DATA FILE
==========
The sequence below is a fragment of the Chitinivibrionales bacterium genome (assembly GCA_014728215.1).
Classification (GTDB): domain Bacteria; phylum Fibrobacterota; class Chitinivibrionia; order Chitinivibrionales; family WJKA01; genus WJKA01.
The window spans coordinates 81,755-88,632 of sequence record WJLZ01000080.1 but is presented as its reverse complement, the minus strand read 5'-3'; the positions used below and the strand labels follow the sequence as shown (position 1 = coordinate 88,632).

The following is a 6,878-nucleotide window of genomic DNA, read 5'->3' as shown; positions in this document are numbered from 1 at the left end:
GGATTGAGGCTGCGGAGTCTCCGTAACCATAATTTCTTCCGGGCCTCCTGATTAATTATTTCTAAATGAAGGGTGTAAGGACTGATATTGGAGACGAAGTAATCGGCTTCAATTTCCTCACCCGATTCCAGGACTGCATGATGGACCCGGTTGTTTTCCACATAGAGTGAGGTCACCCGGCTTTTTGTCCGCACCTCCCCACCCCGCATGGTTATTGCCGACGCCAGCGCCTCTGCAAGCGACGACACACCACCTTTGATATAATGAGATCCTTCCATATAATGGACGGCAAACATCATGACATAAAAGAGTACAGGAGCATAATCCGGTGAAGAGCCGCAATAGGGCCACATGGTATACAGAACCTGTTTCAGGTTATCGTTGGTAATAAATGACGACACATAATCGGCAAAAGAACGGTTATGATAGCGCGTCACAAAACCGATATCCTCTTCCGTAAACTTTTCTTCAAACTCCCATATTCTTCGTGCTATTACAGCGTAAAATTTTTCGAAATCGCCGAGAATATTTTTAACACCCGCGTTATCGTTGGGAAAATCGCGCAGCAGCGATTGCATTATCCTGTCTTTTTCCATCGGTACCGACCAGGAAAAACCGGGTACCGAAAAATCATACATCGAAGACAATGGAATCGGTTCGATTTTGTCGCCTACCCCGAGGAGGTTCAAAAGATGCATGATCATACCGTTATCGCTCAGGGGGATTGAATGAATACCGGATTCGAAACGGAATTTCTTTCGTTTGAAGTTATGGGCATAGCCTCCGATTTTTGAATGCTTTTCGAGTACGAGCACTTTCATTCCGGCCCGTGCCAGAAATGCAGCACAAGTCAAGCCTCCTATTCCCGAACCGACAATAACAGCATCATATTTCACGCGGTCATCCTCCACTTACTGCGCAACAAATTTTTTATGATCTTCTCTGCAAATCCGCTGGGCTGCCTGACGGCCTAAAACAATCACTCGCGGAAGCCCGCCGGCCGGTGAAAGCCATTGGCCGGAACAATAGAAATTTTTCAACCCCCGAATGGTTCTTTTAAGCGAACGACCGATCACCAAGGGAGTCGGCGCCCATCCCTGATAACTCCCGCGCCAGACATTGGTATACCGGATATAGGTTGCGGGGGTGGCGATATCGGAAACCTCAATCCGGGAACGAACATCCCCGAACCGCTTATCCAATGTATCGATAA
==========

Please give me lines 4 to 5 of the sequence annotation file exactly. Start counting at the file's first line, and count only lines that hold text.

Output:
The following is a 6,878-nucleotide window of genomic DNA, read 5'->3' as shown; positions in this document are numbered from 1 at the left end:
GGATTGAGGCTGCGGAGTCTCCGTAACCATAATTTCTTCCGGGCCTCCTGATTAATTATTTCTAAATGAAGGGTGTAAGGACTGATATTGGAGACGAAGTAATCGGCTTCAATTTCCTCACCCGATTCCAGGACTGCATGATGGACCCGGTTGTTTTCCACATAGAGTGAGGTCACCCGGCTTTTTGTCCGCACCTCCCCACCCCGCATGGTTATTGCCGACGCCAGCGCCTCTGCAAGCGACGACACACCACCTTTGATATAATGAGATCCTTCCATATAATGGACGGCAAACATCATGACATAAAAGAGTACAGGAGCATAATCCGGTGAAGAGCCGCAATAGGGCCACATGGTATACAGAACCTGTTTCAGGTTATCGTTGGTAATAAATGACGACACATAATCGGCAAAAGAACGGTTATGATAGCGCGTCACAAAACCGATATCCTCTTCCGTAAACTTTTCTTCAAACTCCCATATTCTTCGTGCTATTACAGCGTAAAATTTTTCGAAATCGCCGAGAATATTTTTAACACCCGCGTTATCGTTGGGAAAATCGCGCAGCAGCGATTGCATTATCCTGTCTTTTTCCATCGGTACCGACCAGGAAAAACCGGGTACCGAAAAATCATACATCGAAGACAATGGAATCGGTTCGATTTTGTCGCCTACCCCGAGGAGGTTCAAAAGATGCATGATCATACCGTTATCGCTCAGGGGGATTGAATGAATACCGGATTCGAAACGGAATTTCTTTCGTTTGAAGTTATGGGCATAGCCTCCGATTTTTGAATGCTTTTCGAGTACGAGCACTTTCATTCCGGCCCGTGCCAGAAATGCAGCACAAGTCAAGCCTCCTATTCCCGAACCGACAATAACAGCATCATATTTCACGCGGTCATCCTCCACTTACTGCGCAACAAATTTTTTATGATCTTCTCTGCAAATCCGCTGGGCTGCCTGACGGCCTAAAACAATCACTCGCGGAAGCCCGCCGGCCGGTGAAAGCCATTGGCCGGAACAATAGAAATTTTTCAACCCCCGAATGGTTCTTTTAAGCGAACGACCGATCACCAAGGGAGTCGGCGCCCATCCCTGATAACTCCCGCGCCAGACATTGGTATACCGGATATAGGTTGCGGGGGTGGCGATATCGGAAACCTCAATCCGGGAACGAACATCCCCGAACCGCTTATCCAATGTATCGATAA